We haven't fed our dog kibble in a long time. I was always intrigued with natural or home-made dog foods (particularly BARF or raw diets). Health benefits aside, the thought of throwing my puppy a bleeding chicken carcass while I wiped the blood and guts from her mouth seemed pretty cool to me.
Then one day she got salmonella poisoning from a well-known and popular kibble brand, and my mind was made up.
Over the next little while I'll be posting about my adventures feeding raw (Queen Rhodesia is quite particular in what she eats, how she eats, the size of the pieces she eats, and even the temperature of her meat. Not to mention how finicky her digestive system is), but today I will throw out a simple (well not really all that simple) recipe that is her crack cocaine of dog food:
DDF: Doctor Dog Food
First off, every dog is different and I'm not all about measuring and grams and pounds and all that jazz. I learned how to feed Rhodee by guess and check. If she ate it that was the first step. Then I'd see how she poos (too hard, too soft, ice cream, dark, super smelly, boney, frequency, etc etc). Then I'd see how much she pees. Then I'd do the physical checks (boxer/bulldog mixes are the ultimate in instantaneous physical changes. If I saw too much rib, she needed more food. Or she needed more fat. Or needed less bone and more meat). Then I'd see her fur. If it was dull and flaky, she needed more fish. Or eggs. Or olive oil. Or a combination of all three.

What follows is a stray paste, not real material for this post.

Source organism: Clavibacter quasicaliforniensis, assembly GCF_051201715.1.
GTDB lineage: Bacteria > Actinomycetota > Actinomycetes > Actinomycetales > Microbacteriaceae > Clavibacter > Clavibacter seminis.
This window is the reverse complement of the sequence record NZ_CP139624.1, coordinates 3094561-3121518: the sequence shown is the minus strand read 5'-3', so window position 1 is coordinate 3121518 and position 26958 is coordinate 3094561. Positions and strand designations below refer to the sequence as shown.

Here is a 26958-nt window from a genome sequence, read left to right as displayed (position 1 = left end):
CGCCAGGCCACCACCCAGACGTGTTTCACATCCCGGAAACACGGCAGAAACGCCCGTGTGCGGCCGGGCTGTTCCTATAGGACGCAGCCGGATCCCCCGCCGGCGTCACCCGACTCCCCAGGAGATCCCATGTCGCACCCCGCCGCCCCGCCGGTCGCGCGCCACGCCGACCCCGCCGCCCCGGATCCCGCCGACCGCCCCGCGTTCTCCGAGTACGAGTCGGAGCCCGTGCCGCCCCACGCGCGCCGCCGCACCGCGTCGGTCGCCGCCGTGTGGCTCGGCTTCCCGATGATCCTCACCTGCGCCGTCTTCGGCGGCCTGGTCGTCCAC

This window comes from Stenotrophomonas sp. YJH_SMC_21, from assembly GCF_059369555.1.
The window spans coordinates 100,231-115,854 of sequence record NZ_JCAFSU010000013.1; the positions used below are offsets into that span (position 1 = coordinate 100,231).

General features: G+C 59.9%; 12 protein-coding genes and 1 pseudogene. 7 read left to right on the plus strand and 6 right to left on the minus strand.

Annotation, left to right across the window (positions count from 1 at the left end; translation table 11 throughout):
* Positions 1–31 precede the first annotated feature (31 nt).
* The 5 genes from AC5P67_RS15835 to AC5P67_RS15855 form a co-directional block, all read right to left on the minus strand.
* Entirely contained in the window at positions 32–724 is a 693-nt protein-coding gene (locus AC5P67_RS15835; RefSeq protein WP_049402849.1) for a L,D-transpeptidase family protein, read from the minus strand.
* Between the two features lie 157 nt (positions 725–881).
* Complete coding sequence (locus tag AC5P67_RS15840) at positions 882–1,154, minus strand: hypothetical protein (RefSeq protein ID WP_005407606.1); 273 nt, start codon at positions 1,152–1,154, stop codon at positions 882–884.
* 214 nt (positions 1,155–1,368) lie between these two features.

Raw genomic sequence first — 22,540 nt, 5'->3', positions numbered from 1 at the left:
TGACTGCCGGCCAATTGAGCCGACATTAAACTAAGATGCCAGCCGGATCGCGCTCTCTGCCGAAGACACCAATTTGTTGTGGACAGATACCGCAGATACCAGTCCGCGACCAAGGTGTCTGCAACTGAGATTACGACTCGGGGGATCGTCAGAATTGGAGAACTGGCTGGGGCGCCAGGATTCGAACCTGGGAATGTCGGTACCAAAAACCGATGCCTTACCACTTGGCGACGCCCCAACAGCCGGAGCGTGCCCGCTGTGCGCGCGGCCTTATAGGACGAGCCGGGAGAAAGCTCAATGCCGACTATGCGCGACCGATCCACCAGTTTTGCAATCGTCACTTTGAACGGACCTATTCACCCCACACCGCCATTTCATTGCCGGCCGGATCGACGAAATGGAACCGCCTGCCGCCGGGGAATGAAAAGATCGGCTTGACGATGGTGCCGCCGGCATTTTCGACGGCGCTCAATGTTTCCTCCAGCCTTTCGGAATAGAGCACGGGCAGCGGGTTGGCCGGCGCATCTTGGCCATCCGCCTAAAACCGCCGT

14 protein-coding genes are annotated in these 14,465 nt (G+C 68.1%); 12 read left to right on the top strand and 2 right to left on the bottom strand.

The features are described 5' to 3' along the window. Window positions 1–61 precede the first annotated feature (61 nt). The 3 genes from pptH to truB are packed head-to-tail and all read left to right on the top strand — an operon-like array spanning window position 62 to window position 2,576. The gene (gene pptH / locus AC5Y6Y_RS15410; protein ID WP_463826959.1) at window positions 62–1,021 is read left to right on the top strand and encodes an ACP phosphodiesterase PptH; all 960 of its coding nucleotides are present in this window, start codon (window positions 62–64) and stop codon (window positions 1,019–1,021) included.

Feeding a dog isn't a science, it's an art. Just like how all humans react differently to different foods, it takes time, effort, and persistence in finding what works for your dog (not just the breed, but your individual dog).
Here's one of my DDF recipes. I feed Rhodee about one pound of this plus two raw chicken leg quarters a day. She is a 57 pound solid and very active dog-athlete. This will feed her for about two weeks.
8 or 9 cups of cooked rice: <$1
One beef liver (buy it from the butcher for cheaper than a grocery store): $2
Half a tub of plain yogurt (those 1L tubs): <$1
One can of tuna: $1
A bag of full-intact sardines (about 8-9 fish): $3
7 cups (or more) of greens and other veggies (spinach and carrots): (use the stems etc. of what you don't eat: free)
4-5 tablespoons of ground flaxseed: pennies
One pound of ground beef: $5
3-4 pounds of chicken gizzards/hearts (these are pretty cheap since humans rarely eat chicken insides): $8
6 eggs: $1.50
Some olive oil: negligible
Everything ends up in one pot. Cook (or raw - depending on your preference) the chicken, and the ground beef. Cook the rice.
Blend the fish with the yogurt and the veggies to a nice (and smelly) paste.
With all the other ingredients, throw in one big tub/pot and stir.
And there you have it: your very own DDF for fewer than 50 bucks a month.